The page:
The Muscat coastline was exquisite.Rocky outcrops aplenty, most sporting a stone turret, where immersed in the beautiful blue waters of the Gulf of Oman.We went up the coast as far as the Sultan’s Palace, then worked our way back until navigating into a sheltered cove where we weighed anchor for snorkeling.Before diving in, the pilot pointed out some elevated white boxes on the shore and informed us they were mausoleums for Portuguese sailors, several centuries old.
A superb snorkel.
Fresh beauty every few seconds passing along the Muscat coast
Not the bst selection of tropical fish I’ve ever witnessed, but more than enough to dazzle you.Mark got to try out his underwater digital camera for the first time and captured a moray eel, conch, and cuttlefish on the trial run!I had also purchased a tough digital camera that was waterproof, but Mark’s was good to 35 feet versus 10 for mine, so it had to wait patiently on the boat.For John and I, the beauty of the snorkel was simply swimming in the ocean after arriving a couple days ago from winter back in the States.
Rebounding back to Muttrah after the cruise, we dropped in on the storied Muttrah Souk.This souk got quite a lot of press and it was easy to see why.Plenty of winding aisles, numerous stalls and heaping quantities of spices, gold, you name it!John was excited to visit because he was intent on acquiring a khanjar, the curved dagger worn on a belt in formal Omani dress.We dropped in on several dealers, all of whom were welcoming and provided us with an excellent education on these ceremonial knives.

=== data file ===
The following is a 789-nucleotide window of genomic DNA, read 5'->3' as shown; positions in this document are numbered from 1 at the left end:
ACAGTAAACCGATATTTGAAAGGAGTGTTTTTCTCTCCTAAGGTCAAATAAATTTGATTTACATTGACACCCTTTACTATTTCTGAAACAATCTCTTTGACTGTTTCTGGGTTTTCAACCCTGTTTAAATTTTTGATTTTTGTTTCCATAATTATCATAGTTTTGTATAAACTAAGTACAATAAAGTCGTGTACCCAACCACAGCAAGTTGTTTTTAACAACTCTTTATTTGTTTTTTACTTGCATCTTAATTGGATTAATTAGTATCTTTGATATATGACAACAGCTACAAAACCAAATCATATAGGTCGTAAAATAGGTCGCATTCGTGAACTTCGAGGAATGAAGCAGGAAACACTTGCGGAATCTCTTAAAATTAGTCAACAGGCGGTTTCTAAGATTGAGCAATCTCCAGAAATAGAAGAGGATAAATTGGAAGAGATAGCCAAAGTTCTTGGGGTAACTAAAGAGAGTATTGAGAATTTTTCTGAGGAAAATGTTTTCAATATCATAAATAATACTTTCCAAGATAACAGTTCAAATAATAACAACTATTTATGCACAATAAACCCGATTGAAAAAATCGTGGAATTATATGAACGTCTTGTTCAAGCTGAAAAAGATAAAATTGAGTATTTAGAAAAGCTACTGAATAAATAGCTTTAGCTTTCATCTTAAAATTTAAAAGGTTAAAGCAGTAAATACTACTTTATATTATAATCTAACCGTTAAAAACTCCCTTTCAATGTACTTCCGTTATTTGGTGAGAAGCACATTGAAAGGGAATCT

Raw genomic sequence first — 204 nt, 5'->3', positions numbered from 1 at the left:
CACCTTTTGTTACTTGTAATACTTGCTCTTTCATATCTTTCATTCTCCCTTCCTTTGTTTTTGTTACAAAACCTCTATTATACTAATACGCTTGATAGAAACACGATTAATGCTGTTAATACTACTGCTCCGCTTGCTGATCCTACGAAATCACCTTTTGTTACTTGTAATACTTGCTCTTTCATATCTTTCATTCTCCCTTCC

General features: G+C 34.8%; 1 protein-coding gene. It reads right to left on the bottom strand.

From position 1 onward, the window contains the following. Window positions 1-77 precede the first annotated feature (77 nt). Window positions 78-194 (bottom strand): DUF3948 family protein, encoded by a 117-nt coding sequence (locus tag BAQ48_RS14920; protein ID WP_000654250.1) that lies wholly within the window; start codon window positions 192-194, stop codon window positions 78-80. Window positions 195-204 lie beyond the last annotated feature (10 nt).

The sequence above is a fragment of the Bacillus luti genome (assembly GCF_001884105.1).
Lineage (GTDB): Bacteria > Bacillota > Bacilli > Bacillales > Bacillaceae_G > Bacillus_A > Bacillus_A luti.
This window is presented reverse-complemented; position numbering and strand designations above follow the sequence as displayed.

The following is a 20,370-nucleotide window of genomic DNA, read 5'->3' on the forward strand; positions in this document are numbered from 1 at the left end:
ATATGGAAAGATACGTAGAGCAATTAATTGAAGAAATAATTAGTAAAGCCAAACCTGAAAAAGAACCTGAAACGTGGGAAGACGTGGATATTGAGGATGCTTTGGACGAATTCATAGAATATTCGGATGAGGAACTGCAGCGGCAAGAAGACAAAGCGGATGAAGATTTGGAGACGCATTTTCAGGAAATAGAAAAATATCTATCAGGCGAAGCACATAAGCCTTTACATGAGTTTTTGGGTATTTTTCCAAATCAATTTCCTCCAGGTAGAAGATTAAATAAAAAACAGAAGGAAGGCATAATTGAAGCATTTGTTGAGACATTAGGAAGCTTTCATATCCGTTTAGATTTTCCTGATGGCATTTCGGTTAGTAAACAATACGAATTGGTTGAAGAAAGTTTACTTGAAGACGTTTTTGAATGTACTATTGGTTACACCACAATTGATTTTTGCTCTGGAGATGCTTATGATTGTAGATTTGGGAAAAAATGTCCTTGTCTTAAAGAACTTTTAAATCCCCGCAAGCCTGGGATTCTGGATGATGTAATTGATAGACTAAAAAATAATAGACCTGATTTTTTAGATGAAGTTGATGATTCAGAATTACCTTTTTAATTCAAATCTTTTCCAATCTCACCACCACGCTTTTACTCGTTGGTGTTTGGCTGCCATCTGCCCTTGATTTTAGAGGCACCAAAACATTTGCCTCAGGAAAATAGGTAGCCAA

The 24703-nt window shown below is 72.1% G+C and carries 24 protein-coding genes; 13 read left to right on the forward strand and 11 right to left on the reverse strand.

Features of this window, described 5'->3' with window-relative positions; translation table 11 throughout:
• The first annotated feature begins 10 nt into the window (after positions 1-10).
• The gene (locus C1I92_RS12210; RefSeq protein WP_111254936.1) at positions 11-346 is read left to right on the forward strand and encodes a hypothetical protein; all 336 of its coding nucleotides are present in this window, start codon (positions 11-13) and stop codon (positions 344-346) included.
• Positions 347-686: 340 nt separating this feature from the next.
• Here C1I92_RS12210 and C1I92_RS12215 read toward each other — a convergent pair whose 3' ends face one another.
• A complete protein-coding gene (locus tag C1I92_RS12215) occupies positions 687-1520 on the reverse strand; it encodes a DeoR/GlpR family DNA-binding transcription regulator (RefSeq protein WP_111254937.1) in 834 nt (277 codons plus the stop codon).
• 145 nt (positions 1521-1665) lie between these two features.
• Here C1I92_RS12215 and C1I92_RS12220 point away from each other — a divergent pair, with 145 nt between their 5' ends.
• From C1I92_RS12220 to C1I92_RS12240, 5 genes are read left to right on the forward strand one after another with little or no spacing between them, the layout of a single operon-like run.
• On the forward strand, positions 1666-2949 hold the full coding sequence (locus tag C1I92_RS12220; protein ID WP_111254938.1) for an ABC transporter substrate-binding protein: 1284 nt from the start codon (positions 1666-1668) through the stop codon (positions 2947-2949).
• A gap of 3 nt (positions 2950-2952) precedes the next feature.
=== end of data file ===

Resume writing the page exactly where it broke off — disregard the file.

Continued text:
John and conch (Mark Kirchner photo, all copyrights reserved)
One dealer in particular had impressed all of us, so we returned to his shop on the way out.John initially purchased a pair of Yemeni khanjars (these are technically jambiyas, Yemeni term for the same thing) and then I added another.Finally, John purchase a prize à a genuine Omani khanjar with a pure silver sheath!After adding one more jambiya, John raised his arsenal to four and we departed.I will keep my fingers crossed he can get them through customs when he returns to the states.E-mailed my wife about our day’s activities and she thought John’s acquisitions were ‘overkill’…
Wrapping up the day was a brilliant example of what a small world it is after all.Our khanjar dealer presented us with his card at the conclusion, revealing his surname to be Al-Balushi.
Buying khanjars at the Muttrah Souk --- note Akbar's resemblance to John Belushi??? (Mark Kirchner photo, all copyrights reserved)
He asked us if we had heard of John Belushi and indicated that he was in the same family, though not closely related.How often do you get to buy a dagger from John Belushi’s cousin, lol???
Back at the Beach Hotel after pumping up the local economy, we showered and returned to the nearby strip mall for dinner at O Sole Mio, obviously an Italian joint.What a riot!The head waiters were sporting Italian colors --> one in a bright red suit with white shirt and green tie, the other in bright green suit with white shirt and red tie.Smacked oddly of a very tacky Christmas, but the food was top shelf.Entertainment, however, was not.Some guy was playing a string of pop classics and mumbling the lyrics, something like professional karaoke I guess.I thought every number was rancid, but he actually got applause two times, which I suspect were for requests he performed.
After dinner we packed up for the two day outdoor excursion (our guide will pick us up tomorrow morning and drop us back off Wednesday night) and everyone seems pumped for the daring hikes.
Muttrah round-about. The fish sculptures were typical of the artwork you'd find at most rotaries.
John had to excuse himself for a bit to continue his game of PINball, and I think he was finally successful.During John’s absence I continued to beat up on Mark in Spite and Malice, virtually assuring that I will be adding Muscat to the win column!